OBJECTIVE: To explore the possibility of shortening the length of follow-up from 5 to 3 years in patients who have undergone curative treatment of an oral squamous cell carcinoma.
STUDY DESIGN: The medical records of 225 patients who had undergone initial curative treatment at the VU University Medical Center in Amsterdam, the Netherlands, between 2004 and 2009 were analyzed.
RESULTS: In 96 patients (42.7%) a secondary event occurred. Eighty-six percent of the secondary events were detected within 3 years. In the fourth and fifth years, 14% of the secondary events were found, consisting mainly of second primary tumors.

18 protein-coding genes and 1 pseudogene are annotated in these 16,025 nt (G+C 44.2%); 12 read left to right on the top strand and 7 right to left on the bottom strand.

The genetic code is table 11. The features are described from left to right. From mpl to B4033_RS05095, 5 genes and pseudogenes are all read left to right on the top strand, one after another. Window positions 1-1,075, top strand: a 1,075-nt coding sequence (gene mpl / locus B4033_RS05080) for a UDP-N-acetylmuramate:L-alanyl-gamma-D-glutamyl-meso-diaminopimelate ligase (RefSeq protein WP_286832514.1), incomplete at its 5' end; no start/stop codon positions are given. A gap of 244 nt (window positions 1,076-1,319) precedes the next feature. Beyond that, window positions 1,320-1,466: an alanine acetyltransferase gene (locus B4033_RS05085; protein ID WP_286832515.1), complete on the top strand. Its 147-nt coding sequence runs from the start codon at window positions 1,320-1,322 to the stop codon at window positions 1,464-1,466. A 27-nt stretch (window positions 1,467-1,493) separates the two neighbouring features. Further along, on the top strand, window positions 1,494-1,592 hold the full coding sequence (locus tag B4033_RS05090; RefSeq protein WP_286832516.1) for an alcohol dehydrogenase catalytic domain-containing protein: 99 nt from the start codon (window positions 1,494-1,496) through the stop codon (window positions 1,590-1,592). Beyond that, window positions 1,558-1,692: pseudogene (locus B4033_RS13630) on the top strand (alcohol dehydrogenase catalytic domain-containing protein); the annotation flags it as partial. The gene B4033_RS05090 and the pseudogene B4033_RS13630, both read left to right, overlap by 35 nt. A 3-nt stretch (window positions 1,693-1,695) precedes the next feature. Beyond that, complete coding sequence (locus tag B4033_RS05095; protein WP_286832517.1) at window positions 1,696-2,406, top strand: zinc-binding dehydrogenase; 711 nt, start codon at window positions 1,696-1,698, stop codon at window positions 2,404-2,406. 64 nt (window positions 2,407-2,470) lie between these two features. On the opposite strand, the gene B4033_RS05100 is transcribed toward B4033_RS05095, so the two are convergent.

CONCLUSIONS: Most secondary events occurred within the first 3 years of follow-up. Therefore, the case can be made for an altered regimen of follow-up beyond 3 years based on certain risk factors unique to the patient as well as the patient's ability to adequately report symptoms that may be associated with recurrent disease.
|Number of pages||6|
|Journal||Oral Surgery, Oral Medicine, Oral Pathology, Oral Radiology and Endodontics|
|Publication status||Published - 2016|